The cumulative hazard function of asbestosis death is presented in Figure 2. Mortality increased constantly with age and most asbestosis deaths were observed among subjects aged 70 years or more.
The results of the Cox models fitted to analyze the role of the selected predictors in determining the risk of death from asbestosis are presented in Table 2. The HR by sex was higher among males only when the temporal pattern of exposure was not taken into account (adjusted HR 1.2, 95% CI, 0.7 to 2.2). Age at first exposure was a predictor of the risk, as we observed the highest HR among subjects aged 35 years or more at first employment (HR 2.7, 95% CI, 1.1 to 6.4). The risk of asbestosis death was much lower for those who were employed first after 1968 (HR 0.3, 95% CI, 0.1 to 0.8). Duration of employment is a well-known determinant of the risk of asbestosis; however, our estimates show that the association was attenuated when other temporal factors of exposure were considered (eg, the HR for durations of at least 15 years decreased from 8.5 to 3.2 after adjustment for year of first exposure, TSLE, and sex). Compared with the crude MR, the association between TSLE and asbestosis mortality was reversed when modeled against age; indeed, we observed the lowest HR for TSLE of 25 years or more (adjusted HR 0.3, 95% CI, 0.1 to 0.9).
The findings presented in Table 2 are confirmed by the estimates from the multivariable spline model presented in Figure 3. In the covariate selection process (backward selection), sex did not reach the significance threshold (P < 0.1) for the inclusion in the multivariable model. On the log scale, the HR of asbestosis death increased linearly with duration of employment and declined with increasing TSLE. In relation to year at first employment, we observed a strong and constant decline of the hazard after 1970. HRs of asbestosis at selected values of the continuous predictors included in the spline model are tabulated in Table 3.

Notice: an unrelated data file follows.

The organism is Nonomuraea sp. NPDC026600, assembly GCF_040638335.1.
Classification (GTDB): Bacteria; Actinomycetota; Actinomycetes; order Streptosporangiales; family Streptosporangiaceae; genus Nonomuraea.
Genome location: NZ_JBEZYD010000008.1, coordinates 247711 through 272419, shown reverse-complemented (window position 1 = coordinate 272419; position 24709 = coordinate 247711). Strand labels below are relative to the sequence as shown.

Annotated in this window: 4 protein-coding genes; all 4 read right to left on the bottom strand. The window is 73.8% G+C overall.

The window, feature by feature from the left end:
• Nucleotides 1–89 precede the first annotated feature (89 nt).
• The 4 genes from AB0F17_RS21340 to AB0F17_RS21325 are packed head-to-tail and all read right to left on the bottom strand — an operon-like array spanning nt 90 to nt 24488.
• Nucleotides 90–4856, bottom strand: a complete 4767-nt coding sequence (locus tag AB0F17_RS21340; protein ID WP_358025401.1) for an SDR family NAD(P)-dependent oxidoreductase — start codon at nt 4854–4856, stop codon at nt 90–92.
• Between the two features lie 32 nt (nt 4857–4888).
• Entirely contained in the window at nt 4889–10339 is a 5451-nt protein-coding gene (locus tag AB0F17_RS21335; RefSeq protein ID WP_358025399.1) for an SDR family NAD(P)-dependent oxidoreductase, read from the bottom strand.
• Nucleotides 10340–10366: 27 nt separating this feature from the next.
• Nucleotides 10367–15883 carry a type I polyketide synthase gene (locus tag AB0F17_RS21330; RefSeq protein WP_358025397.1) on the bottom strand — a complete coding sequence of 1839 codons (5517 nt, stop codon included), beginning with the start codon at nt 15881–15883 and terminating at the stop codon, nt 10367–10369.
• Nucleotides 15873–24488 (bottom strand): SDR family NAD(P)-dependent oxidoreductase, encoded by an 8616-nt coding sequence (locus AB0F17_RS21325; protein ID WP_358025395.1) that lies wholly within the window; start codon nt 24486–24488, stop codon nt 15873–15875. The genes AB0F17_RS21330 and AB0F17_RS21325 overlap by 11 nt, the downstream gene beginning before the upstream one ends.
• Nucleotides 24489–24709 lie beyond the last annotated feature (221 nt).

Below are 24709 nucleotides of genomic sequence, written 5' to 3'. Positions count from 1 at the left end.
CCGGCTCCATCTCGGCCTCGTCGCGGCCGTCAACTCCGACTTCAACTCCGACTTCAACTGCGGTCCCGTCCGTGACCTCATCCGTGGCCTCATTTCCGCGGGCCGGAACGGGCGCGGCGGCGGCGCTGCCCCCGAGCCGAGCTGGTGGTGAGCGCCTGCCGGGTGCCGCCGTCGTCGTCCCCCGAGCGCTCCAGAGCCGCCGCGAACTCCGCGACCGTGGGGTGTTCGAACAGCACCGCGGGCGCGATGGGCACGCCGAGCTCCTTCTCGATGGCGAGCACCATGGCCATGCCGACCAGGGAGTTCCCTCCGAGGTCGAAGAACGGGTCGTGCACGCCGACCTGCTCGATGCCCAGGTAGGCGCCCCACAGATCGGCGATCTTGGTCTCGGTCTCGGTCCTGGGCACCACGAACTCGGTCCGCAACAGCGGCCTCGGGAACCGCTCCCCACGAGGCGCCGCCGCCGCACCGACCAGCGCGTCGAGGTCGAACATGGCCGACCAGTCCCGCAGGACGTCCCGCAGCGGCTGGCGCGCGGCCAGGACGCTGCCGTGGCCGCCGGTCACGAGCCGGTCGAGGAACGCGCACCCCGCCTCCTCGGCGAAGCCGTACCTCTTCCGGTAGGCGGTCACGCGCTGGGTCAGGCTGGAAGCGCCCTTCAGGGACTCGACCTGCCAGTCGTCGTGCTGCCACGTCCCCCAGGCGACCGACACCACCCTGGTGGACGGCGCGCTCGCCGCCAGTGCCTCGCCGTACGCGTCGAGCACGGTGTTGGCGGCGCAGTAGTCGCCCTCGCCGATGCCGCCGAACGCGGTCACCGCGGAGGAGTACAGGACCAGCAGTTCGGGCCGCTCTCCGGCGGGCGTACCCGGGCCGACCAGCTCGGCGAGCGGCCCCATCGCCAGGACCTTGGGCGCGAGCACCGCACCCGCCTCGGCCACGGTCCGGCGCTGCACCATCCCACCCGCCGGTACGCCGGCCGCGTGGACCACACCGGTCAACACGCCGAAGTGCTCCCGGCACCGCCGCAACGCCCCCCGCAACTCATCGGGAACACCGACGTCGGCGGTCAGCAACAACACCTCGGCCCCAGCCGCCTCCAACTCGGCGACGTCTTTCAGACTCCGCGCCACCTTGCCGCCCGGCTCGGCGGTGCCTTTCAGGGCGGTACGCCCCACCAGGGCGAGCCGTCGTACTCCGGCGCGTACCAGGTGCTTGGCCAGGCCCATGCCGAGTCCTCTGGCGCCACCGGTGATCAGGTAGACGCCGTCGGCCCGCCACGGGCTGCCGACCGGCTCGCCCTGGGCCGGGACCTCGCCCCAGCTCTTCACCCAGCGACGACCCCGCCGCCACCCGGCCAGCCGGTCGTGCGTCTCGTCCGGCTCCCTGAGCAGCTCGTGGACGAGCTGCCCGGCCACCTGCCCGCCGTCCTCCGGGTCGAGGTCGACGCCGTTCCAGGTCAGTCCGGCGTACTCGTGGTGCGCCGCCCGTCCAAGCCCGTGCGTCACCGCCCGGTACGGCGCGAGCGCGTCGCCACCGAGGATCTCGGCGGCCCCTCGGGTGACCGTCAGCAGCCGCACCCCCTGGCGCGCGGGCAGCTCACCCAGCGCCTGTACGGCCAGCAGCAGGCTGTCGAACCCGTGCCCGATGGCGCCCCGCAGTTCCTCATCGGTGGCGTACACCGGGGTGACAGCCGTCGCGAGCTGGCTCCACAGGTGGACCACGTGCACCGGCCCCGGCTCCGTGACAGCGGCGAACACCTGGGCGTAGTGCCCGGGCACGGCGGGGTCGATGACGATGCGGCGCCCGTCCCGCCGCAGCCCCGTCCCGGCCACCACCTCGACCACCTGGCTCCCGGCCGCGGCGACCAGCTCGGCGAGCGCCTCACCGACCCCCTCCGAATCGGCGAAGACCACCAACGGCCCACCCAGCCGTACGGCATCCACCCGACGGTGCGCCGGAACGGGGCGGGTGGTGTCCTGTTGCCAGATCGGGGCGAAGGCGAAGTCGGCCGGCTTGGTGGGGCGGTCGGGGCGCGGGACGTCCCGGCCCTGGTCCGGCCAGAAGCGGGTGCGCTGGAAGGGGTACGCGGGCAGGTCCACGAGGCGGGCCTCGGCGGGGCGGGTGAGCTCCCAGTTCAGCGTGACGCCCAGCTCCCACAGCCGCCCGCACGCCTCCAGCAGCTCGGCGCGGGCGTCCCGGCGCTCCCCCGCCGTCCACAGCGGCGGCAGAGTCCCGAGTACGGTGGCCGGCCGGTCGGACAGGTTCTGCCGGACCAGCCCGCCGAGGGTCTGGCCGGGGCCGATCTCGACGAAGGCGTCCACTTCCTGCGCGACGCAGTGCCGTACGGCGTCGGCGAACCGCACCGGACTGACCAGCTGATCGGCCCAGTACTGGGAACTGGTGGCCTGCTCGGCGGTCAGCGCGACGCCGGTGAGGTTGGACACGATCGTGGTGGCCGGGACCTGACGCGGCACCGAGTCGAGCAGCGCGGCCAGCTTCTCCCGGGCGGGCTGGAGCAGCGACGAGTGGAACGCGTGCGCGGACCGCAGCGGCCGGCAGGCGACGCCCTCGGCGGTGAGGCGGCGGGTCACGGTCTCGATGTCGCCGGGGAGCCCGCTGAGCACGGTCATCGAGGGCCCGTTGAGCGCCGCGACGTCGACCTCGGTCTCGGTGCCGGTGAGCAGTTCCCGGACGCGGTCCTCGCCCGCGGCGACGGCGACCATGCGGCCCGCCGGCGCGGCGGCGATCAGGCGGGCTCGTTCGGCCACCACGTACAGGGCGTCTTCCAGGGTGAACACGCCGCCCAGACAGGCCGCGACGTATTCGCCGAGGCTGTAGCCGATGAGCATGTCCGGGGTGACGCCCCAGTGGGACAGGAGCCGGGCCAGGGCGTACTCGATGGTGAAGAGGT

We conducted two series of sensitivity analyses, one extending our case definition to other pneumoconiosis and the other by applying competing risks regression models. All the estimates from these models were consistent with those presented in Table 2 (data not shown).
We presented data on the role of the temporal pattern of employment on the risk of death from asbestosis in a cohort of asbestos textile workers. We document that the risk increased with longer duration and decreased substantially with TSLE. As expected, the higher burden of asbestosis was observed among subjects employed first before 1969.
Our study population includes subjects who had been employed in an asbestos textile industry where very high environmental levels of exposure to asbestos were measured.7,8 As a result, we observed an overall incidence of asbestosis death that was almost as high as data reported from historical cohorts of insulation workers.14 We observed a log-linear increase in the hazard ratio of asbestosis mortality by exposure duration. Our findings are broadly in line with those reported in the medical literature, although the shape of the association (ie, log-linear or log-quadratic) is still controversial.15–17 We observed that the risk of asbestosis death declined among subjects first employed after 1970; this is consistent with available environmental monitoring data and knowledge on the exposure–risk relationship.7,8,15–17 Although we observed the higher crude MR among subjects with TSLE between 15 and 24 years, the Cox regression models demonstrated a declining hazard with increasing TSLE. This is in apparent contrast with a UK study, whose findings, which may be affected by ecological fallacy, apparently support the hypothesis that the risk of asbestosis continues to increase for decades after cessation of exposure.5